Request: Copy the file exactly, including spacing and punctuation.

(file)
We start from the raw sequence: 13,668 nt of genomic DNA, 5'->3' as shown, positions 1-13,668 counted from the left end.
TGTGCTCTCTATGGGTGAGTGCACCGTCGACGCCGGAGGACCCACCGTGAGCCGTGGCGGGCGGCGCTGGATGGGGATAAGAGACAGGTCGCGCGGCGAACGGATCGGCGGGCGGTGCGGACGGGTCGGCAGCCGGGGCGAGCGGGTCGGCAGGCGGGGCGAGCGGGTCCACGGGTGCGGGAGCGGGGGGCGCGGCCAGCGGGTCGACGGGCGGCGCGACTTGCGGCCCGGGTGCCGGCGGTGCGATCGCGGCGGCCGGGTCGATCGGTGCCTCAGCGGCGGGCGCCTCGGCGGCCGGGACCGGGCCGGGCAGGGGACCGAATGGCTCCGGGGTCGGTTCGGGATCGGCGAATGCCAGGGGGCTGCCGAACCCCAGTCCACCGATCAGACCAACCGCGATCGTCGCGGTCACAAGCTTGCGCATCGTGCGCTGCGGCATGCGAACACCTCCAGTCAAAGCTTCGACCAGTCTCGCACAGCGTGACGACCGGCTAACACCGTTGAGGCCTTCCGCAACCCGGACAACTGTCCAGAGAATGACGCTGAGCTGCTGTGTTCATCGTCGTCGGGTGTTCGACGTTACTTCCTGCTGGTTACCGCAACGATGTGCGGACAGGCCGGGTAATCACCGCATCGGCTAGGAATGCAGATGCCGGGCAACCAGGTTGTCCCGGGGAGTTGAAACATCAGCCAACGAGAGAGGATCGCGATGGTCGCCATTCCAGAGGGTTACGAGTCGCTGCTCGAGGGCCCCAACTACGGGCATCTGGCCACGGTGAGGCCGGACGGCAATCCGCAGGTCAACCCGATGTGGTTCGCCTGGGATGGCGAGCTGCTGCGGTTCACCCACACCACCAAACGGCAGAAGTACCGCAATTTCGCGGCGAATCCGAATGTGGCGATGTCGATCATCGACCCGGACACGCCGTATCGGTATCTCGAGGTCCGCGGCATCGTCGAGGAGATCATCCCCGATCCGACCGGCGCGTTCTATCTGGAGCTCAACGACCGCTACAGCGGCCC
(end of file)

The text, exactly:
We start from the raw sequence: 13,668 nt of genomic DNA, 5'->3' as shown, positions 1-13,668 counted from the left end.
TGTGCTCTCTATGGGTGAGTGCACCGTCGACGCCGGAGGACCCACCGTGAGCCGTGGCGGGCGGCGCTGGATGGGGATAAGAGACAGGTCGCGCGGCGAACGGATCGGCGGGCGGTGCGGACGGGTCGGCAGCCGGGGCGAGCGGGTCGGCAGGCGGGGCGAGCGGGTCCACGGGTGCGGGAGCGGGGGGCGCGGCCAGCGGGTCGACGGGCGGCGCGACTTGCGGCCCGGGTGCCGGCGGTGCGATCGCGGCGGCCGGGTCGATCGGTGCCTCAGCGGCGGGCGCCTCGGCGGCCGGGACCGGGCCGGGCAGGGGACCGAATGGCTCCGGGGTCGGTTCGGGATCGGCGAATGCCAGGGGGCTGCCGAACCCCAGTCCACCGATCAGACCAACCGCGATCGTCGCGGTCACAAGCTTGCGCATCGTGCGCTGCGGCATGCGAACACCTCCAGTCAAAGCTTCGACCAGTCTCGCACAGCGTGACGACCGGCTAACACCGTTGAGGCCTTCCGCAACCCGGACAACTGTCCAGAGAATGACGCTGAGCTGCTGTGTTCATCGTCGTCGGGTGTTCGACGTTACTTCCTGCTGGTTACCGCAACGATGTGCGGACAGGCCGGGTAATCACCGCATCGGCTAGGAATGCAGATGCCGGGCAACCAGGTTGTCCCGGGGAGTTGAAACATCAGCCAACGAGAGAGGATCGCGATGGTCGCCATTCCAGAGGGTTACGAGTCGCTGCTCGAGGGCCCCAACTACGGGCATCTGGCCACGGTGAGGCCGGACGGCAATCCGCAGGTCAACCCGATGTGGTTCGCCTGGGATGGCGAGCTGCTGCGGTTCACCCACACCACCAAACGGCAGAAGTACCGCAATTTCGCGGCGAATCCGAATGTGGCGATGTCGATCATCGACCCGGACACGCCGTATCGGTATCTCGAGGTCCGCGGCATCGTCGAGGAGATCATCCCCGATCCGACCGGCGCGTTCTATCTGGAGCTCAACGACCGCTACAGCGGCCC